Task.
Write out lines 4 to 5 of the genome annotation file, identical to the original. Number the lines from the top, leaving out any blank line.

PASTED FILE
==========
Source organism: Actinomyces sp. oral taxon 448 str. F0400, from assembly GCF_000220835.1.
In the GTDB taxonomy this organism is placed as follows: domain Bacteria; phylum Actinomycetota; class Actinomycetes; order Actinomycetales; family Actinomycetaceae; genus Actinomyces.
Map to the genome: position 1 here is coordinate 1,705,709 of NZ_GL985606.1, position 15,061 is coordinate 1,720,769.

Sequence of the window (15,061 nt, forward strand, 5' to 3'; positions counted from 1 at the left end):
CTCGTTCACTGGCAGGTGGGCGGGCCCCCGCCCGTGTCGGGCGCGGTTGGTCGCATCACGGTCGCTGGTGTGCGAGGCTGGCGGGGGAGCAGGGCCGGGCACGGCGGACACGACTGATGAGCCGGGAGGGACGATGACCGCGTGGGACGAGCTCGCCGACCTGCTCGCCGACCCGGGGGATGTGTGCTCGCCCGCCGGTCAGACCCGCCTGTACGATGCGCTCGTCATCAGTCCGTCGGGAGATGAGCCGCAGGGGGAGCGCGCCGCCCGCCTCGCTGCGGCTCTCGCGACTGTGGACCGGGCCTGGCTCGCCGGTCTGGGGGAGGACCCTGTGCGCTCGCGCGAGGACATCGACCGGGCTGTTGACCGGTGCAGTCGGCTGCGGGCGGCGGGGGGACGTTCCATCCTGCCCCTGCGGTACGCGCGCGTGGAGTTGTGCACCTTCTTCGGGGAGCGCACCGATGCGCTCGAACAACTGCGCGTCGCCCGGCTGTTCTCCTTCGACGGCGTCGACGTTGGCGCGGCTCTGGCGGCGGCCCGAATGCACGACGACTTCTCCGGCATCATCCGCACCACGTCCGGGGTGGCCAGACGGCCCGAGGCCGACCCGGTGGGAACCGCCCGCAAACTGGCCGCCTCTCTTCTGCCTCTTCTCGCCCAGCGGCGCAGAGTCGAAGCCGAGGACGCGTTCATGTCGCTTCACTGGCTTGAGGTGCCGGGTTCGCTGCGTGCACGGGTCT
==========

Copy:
Sequence of the window (15,061 nt, forward strand, 5' to 3'; positions counted from 1 at the left end):
CTCGTTCACTGGCAGGTGGGCGGGCCCCCGCCCGTGTCGGGCGCGGTTGGTCGCATCACGGTCGCTGGTGTGCGAGGCTGGCGGGGGAGCAGGGCCGGGCACGGCGGACACGACTGATGAGCCGGGAGGGACGATGACCGCGTGGGACGAGCTCGCCGACCTGCTCGCCGACCCGGGGGATGTGTGCTCGCCCGCCGGTCAGACCCGCCTGTACGATGCGCTCGTCATCAGTCCGTCGGGAGATGAGCCGCAGGGGGAGCGCGCCGCCCGCCTCGCTGCGGCTCTCGCGACTGTGGACCGGGCCTGGCTCGCCGGTCTGGGGGAGGACCCTGTGCGCTCGCGCGAGGACATCGACCGGGCTGTTGACCGGTGCAGTCGGCTGCGGGCGGCGGGGGGACGTTCCATCCTGCCCCTGCGGTACGCGCGCGTGGAGTTGTGCACCTTCTTCGGGGAGCGCACCGATGCGCTCGAACAACTGCGCGTCGCCCGGCTGTTCTCCTTCGACGGCGTCGACGTTGGCGCGGCTCTGGCGGCGGCCCGAATGCACGACGACTTCTCCGGCATCATCCGCACCACGTCCGGGGTGGCCAGACGGCCCGAGGCCGACCCGGTGGGAACCGCCCGCAAACTGGCCGCCTCTCTTCTGCCTCTTCTCGCCCAGCGGCGCAGAGTCGAAGCCGAGGACGCGTTCATGTCGCTTCACTGGCTTGAGGTGCCGGGTTCGCTGCGTGCACGGGTCT